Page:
No. 20 May 15, 2010

Worrell's West Indians in Australia

In the drabbest hours of the game came a contest that breathed life back into it and gave birth to one of cricket's great rivalries


Fifty years on, the scratchy black-and-white footage crackles with youth and daredevilry and wild, carefree strokeplay. This was a series of extraordinary finishes and extravagant flourishes, two months when cricket danced to a different beat. There was the hypnotic helter-skelter of the Brisbane tie, the unblinking tension of Kenneth Mackay and Lindsay Kline's last-wicket salvage act in Adelaide, the tremulous twists of Australia's two-wicket triumph in the MCG finale.

Amid it all shone Garry Sobers' sun-filled swagger, Wes Hall's brimstone and bluster, Alan Davidson's big-hearted heroics, Norman O'Neill's lithe artistry, Richie Benaud's cool head, Frank Worrell's warm smile, Rohan Kanhai's deft touch and timing…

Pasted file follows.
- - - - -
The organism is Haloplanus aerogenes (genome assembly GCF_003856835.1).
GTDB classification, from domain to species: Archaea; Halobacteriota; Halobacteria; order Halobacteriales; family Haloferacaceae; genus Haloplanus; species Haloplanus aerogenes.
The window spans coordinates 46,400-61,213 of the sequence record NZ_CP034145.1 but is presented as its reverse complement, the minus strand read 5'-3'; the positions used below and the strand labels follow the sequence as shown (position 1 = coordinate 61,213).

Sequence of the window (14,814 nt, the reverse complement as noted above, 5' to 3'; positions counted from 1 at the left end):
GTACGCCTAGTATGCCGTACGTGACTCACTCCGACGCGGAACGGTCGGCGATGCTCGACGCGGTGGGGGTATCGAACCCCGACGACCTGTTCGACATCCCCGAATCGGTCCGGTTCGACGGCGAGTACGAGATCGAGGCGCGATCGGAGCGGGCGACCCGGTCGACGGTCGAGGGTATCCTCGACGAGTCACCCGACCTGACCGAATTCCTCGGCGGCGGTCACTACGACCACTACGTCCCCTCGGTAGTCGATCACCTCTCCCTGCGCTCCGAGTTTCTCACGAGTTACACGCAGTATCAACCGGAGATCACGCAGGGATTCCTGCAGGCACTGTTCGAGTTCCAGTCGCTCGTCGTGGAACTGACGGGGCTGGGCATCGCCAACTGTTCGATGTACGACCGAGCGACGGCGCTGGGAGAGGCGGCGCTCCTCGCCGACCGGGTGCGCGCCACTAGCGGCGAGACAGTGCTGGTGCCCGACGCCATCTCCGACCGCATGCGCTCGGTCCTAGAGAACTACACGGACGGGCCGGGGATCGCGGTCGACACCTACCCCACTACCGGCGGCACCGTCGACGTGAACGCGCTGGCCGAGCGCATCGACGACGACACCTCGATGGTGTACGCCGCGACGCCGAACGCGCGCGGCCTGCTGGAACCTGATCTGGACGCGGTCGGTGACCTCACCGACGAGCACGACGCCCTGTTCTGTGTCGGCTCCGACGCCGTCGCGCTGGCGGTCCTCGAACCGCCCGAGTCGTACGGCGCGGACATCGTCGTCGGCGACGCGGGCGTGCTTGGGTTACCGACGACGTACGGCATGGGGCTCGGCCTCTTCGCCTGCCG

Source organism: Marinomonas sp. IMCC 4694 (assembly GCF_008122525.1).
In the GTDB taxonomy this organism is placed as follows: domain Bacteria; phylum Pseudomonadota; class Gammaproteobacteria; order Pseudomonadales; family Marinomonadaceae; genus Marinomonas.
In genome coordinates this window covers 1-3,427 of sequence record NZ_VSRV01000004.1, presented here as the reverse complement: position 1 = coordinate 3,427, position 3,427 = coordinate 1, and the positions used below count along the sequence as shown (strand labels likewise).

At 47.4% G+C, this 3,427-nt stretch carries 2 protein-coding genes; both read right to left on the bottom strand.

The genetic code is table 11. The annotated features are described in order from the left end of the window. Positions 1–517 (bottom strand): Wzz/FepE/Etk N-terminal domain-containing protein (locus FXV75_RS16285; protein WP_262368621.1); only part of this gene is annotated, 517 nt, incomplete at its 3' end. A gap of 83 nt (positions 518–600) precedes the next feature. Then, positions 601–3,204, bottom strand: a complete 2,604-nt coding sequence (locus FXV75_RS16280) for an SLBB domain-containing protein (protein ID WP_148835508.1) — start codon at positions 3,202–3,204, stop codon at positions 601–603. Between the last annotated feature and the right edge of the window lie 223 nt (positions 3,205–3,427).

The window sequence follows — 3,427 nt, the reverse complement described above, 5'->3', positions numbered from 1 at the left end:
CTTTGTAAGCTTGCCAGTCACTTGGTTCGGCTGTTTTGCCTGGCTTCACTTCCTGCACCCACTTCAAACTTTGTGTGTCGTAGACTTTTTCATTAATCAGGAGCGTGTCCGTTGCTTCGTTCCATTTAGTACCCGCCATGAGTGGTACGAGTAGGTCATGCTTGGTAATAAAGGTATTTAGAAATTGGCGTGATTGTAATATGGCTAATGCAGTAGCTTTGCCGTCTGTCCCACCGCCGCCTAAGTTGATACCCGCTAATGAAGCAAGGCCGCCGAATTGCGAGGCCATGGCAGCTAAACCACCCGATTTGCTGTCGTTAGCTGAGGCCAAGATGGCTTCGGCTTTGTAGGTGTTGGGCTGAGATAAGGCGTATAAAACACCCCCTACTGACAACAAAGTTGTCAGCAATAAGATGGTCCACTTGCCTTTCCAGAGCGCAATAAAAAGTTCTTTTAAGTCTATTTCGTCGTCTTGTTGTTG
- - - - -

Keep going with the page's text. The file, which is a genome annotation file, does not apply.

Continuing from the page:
Timing, indeed, was everything. Cricket's brightest series coincided with one of its drabbest hours. Sluggish over rates, stodgy run rates, throwing, dragging, and an avoid-defeat-at-all-costs grimness were pointing the game towards oblivion. Twelve of the 16 Tests preceding that 1960-61 series had ended in stupefying stalemates. But this was a new decade, a time of long hair and liberation, and cricket caught on quickly. Benaud and Worrell, two captains astute beyond their years, were unbreakable in their determination to play happy, uncomplicated, risk-laced cricket. And from determination came regeneration.

"Cricket seems to be in the doldrums all over the world," the South African board secretary Algy Frames had written to Don Bradman. That letter was dated September 1960. Five months later 500,000 Melburnians clogged the streets to farewell Worrell's West Indians, and the graceful game was great again.

Christian Ryan is a writer based in Melbourne. This article was first published in Wisden Asia Cricket magazine